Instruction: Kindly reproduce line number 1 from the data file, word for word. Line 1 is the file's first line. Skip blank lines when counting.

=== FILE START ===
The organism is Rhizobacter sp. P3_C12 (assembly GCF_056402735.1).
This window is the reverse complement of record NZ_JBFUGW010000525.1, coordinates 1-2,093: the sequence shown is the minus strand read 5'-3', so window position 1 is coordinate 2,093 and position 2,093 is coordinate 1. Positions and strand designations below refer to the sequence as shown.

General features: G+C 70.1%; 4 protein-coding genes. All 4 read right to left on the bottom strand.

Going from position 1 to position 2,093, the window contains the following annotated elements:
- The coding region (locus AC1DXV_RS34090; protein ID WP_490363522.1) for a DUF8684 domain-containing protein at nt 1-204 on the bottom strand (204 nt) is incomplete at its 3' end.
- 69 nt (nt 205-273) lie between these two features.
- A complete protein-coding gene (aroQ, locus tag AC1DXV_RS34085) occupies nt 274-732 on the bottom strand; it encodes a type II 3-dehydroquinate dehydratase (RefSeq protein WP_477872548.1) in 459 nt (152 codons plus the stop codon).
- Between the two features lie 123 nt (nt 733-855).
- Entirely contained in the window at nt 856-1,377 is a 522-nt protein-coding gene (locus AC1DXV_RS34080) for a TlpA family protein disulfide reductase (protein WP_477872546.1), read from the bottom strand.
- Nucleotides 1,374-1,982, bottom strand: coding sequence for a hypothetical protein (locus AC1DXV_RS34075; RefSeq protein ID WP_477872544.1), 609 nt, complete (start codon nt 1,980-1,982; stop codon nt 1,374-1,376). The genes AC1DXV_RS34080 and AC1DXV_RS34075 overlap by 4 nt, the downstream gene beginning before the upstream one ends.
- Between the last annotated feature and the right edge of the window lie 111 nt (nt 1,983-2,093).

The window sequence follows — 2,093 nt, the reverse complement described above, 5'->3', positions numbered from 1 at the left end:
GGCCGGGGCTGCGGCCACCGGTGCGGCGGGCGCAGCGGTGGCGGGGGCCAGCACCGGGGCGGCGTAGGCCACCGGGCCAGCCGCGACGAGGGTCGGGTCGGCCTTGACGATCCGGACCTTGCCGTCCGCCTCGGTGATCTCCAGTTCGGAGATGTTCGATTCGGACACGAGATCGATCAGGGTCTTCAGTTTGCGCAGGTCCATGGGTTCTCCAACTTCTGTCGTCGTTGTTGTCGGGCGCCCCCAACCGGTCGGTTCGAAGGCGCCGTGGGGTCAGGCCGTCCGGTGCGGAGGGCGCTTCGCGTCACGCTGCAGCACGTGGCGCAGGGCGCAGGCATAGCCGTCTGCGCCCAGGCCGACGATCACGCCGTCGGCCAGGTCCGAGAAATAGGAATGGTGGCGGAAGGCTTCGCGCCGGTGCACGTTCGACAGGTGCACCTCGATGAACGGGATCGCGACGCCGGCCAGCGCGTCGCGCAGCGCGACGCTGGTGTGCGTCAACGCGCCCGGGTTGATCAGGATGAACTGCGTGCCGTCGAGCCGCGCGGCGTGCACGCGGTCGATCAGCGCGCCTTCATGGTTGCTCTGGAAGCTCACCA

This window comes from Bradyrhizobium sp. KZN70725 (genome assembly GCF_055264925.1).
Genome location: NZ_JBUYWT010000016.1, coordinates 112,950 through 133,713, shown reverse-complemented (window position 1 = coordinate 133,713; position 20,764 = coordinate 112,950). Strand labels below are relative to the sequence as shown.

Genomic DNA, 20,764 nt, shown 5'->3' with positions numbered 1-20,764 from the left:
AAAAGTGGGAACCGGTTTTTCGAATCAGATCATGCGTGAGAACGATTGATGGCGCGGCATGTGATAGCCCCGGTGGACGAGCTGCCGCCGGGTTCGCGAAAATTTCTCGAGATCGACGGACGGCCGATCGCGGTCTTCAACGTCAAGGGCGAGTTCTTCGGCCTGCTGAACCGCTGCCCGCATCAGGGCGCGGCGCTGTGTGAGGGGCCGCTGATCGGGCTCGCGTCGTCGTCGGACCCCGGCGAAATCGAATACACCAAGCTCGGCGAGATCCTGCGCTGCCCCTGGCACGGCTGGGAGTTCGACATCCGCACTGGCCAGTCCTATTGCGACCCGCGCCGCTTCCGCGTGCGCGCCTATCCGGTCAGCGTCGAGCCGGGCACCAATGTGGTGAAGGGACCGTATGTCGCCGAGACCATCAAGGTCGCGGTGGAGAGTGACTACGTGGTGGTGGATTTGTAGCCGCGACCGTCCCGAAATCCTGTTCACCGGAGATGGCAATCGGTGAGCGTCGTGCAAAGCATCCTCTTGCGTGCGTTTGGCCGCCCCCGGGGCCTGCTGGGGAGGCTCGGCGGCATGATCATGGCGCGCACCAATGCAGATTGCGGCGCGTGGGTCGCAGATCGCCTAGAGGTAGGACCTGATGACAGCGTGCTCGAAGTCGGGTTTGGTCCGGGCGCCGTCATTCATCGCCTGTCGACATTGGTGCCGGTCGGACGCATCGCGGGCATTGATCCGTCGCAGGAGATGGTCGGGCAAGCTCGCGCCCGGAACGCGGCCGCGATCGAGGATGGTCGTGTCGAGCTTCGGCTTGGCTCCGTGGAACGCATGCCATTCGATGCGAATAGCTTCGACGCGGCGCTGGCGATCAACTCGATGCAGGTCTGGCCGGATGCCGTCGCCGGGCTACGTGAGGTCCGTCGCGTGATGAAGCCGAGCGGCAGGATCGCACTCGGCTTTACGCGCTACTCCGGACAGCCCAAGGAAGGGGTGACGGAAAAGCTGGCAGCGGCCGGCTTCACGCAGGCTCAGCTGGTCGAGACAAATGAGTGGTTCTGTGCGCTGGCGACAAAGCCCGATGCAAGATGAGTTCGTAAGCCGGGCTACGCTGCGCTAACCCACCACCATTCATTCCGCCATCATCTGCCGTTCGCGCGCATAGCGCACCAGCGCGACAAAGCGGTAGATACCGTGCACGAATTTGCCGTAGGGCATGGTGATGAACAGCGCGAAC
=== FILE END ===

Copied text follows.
The organism is Rhizobacter sp. P3_C12 (assembly GCF_056402735.1).